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Angel R. Ang, Kevin Q. Nabong, & Mary C. Martin
This study compares multiple stochastic models generated in order to identify which of them best fits the data. Monthly dengue cases from 2003 to 2013 in Central Luzon were used to generate the model. Seasonal Autoregressive Integrated Moving Average (SARIMA) is used to predict dengue cases (RMSE = 0.442) based on past dengue outbreaks with climate variables as predictors. It shows that the predictive variables, individually, brings about significant changes with the predicted dengue occurrence, lowering its RMSE to 0.402, and 0.403. Via cross correlation, it is found that the minimum temperature has the highest correlation to dengue occurrence (r = 0.6332) with RMSE = 0.402. The root mean square error is then used to compare and determine which among the stochastic models best forecasts dengue incidence.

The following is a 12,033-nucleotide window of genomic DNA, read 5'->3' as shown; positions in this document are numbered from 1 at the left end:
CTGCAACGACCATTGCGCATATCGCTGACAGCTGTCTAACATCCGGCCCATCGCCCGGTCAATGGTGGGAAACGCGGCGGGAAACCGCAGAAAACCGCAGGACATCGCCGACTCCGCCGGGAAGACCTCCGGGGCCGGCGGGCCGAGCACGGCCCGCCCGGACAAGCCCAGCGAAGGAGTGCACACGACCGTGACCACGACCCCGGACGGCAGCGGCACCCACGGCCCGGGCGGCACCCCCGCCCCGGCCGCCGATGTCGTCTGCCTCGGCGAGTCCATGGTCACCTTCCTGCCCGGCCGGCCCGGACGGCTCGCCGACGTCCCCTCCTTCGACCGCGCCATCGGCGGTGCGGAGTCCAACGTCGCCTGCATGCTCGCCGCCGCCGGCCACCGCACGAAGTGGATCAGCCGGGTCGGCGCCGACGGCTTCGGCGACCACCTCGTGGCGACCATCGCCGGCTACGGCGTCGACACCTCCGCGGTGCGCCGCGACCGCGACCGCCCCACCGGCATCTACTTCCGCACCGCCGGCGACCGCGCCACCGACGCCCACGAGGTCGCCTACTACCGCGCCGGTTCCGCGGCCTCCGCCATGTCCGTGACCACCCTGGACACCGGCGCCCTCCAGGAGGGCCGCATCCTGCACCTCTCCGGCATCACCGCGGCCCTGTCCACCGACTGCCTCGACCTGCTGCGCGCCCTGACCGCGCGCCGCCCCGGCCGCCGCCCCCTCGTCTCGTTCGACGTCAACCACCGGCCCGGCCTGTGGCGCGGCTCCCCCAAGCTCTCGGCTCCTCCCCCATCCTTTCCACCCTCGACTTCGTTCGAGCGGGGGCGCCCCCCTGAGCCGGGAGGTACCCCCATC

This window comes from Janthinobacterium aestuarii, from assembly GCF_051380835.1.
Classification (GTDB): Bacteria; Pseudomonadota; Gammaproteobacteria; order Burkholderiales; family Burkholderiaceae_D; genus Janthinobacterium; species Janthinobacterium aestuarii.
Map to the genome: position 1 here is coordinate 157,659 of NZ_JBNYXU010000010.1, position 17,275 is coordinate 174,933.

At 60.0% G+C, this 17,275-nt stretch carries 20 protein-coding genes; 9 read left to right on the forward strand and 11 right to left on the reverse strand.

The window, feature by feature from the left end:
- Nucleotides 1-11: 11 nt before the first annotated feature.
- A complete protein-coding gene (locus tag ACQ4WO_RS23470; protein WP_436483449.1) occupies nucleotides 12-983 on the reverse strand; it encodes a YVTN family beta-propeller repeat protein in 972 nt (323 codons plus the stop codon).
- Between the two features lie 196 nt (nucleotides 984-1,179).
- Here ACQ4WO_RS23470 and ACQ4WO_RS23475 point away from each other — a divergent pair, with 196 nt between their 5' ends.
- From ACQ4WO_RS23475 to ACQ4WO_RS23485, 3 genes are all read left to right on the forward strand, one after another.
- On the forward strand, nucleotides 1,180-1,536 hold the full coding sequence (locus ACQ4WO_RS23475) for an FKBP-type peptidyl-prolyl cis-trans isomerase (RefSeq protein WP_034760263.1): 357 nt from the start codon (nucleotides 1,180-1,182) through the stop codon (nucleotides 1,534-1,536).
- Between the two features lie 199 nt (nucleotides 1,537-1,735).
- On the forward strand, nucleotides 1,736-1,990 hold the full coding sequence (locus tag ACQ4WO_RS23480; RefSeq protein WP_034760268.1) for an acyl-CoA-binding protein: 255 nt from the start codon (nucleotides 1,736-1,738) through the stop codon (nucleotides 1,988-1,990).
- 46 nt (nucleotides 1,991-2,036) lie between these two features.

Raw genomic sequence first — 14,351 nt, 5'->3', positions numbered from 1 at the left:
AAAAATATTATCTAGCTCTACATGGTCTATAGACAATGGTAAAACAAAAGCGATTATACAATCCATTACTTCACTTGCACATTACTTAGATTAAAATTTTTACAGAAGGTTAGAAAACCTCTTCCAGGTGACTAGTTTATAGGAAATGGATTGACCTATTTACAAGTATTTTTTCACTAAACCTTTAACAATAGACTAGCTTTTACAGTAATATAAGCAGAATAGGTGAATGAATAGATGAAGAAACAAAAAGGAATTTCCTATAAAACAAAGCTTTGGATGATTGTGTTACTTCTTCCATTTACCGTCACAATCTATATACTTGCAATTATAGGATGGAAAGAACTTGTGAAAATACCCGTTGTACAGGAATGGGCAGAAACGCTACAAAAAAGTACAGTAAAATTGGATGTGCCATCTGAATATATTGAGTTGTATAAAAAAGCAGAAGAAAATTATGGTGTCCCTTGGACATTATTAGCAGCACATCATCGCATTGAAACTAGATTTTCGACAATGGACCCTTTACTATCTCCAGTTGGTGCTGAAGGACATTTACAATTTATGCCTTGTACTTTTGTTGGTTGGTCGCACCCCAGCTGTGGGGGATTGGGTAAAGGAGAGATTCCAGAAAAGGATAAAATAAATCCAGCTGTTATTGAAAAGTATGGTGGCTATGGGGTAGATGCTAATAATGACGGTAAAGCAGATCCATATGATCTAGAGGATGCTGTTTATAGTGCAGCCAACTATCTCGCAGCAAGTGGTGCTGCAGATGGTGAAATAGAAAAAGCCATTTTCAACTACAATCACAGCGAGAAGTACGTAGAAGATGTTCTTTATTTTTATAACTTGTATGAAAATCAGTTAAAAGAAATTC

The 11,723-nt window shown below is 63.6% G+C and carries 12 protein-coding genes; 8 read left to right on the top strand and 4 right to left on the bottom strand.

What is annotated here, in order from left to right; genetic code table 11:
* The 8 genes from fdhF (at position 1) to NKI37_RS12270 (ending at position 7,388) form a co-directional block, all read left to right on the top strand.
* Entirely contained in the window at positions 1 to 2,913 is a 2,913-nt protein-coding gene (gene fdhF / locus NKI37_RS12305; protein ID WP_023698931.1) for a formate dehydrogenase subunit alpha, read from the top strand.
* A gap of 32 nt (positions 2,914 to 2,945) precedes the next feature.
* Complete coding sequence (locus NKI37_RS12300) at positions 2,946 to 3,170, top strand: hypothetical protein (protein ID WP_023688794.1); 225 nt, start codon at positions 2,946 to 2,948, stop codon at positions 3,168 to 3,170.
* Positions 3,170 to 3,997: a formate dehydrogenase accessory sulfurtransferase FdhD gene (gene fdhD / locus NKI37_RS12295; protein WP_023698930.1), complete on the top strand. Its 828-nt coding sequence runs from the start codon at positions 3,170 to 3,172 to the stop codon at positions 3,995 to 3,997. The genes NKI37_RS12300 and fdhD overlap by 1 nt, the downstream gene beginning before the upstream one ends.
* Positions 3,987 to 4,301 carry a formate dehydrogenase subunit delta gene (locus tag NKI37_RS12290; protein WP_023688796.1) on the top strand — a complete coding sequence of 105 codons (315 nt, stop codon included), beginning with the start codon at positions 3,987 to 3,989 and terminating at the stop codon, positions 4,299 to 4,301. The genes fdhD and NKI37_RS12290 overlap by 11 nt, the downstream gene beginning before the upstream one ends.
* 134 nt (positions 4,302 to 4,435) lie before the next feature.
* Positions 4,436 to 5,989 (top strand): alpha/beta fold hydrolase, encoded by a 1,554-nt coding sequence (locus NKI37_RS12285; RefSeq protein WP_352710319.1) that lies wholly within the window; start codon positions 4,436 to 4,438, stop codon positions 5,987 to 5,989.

Keywords: time series analysis, dengue, Central Luzon, stochastic model, climate variables
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